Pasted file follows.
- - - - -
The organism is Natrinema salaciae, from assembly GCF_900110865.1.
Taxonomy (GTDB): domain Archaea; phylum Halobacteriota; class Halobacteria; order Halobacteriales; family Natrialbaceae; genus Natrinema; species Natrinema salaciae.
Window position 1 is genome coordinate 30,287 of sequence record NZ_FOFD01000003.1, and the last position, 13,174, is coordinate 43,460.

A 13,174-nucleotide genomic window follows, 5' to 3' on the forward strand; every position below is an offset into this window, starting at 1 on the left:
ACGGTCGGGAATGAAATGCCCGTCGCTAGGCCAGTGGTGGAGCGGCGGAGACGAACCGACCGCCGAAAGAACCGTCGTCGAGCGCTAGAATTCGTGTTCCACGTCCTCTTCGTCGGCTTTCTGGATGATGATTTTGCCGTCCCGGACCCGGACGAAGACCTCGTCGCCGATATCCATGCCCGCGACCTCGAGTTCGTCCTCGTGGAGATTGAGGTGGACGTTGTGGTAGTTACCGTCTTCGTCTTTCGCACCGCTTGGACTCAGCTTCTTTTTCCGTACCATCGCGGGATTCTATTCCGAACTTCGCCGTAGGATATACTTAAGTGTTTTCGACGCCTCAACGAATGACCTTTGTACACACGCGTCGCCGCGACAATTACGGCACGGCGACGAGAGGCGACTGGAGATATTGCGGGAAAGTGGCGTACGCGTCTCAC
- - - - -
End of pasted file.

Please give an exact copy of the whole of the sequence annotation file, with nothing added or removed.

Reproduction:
The organism is Natrinema salaciae, from assembly GCF_900110865.1.
Taxonomy (GTDB): domain Archaea; phylum Halobacteriota; class Halobacteria; order Halobacteriales; family Natrialbaceae; genus Natrinema; species Natrinema salaciae.
Window position 1 is genome coordinate 30,287 of sequence record NZ_FOFD01000003.1, and the last position, 13,174, is coordinate 43,460.

A 13,174-nucleotide genomic window follows, 5' to 3' on the forward strand; every position below is an offset into this window, starting at 1 on the left:
ACGGTCGGGAATGAAATGCCCGTCGCTAGGCCAGTGGTGGAGCGGCGGAGACGAACCGACCGCCGAAAGAACCGTCGTCGAGCGCTAGAATTCGTGTTCCACGTCCTCTTCGTCGGCTTTCTGGATGATGATTTTGCCGTCCCGGACCCGGACGAAGACCTCGTCGCCGATATCCATGCCCGCGACCTCGAGTTCGTCCTCGTGGAGATTGAGGTGGACGTTGTGGTAGTTACCGTCTTCGTCTTTCGCACCGCTTGGACTCAGCTTCTTTTTCCGTACCATCGCGGGATTCTATTCCGAACTTCGCCGTAGGATATACTTAAGTGTTTTCGACGCCTCAACGAATGACCTTTGTACACACGCGTCGCCGCGACAATTACGGCACGGCGACGAGAGGCGACTGGAGATATTGCGGGAAAGTGGCGTACGCGTCTCAC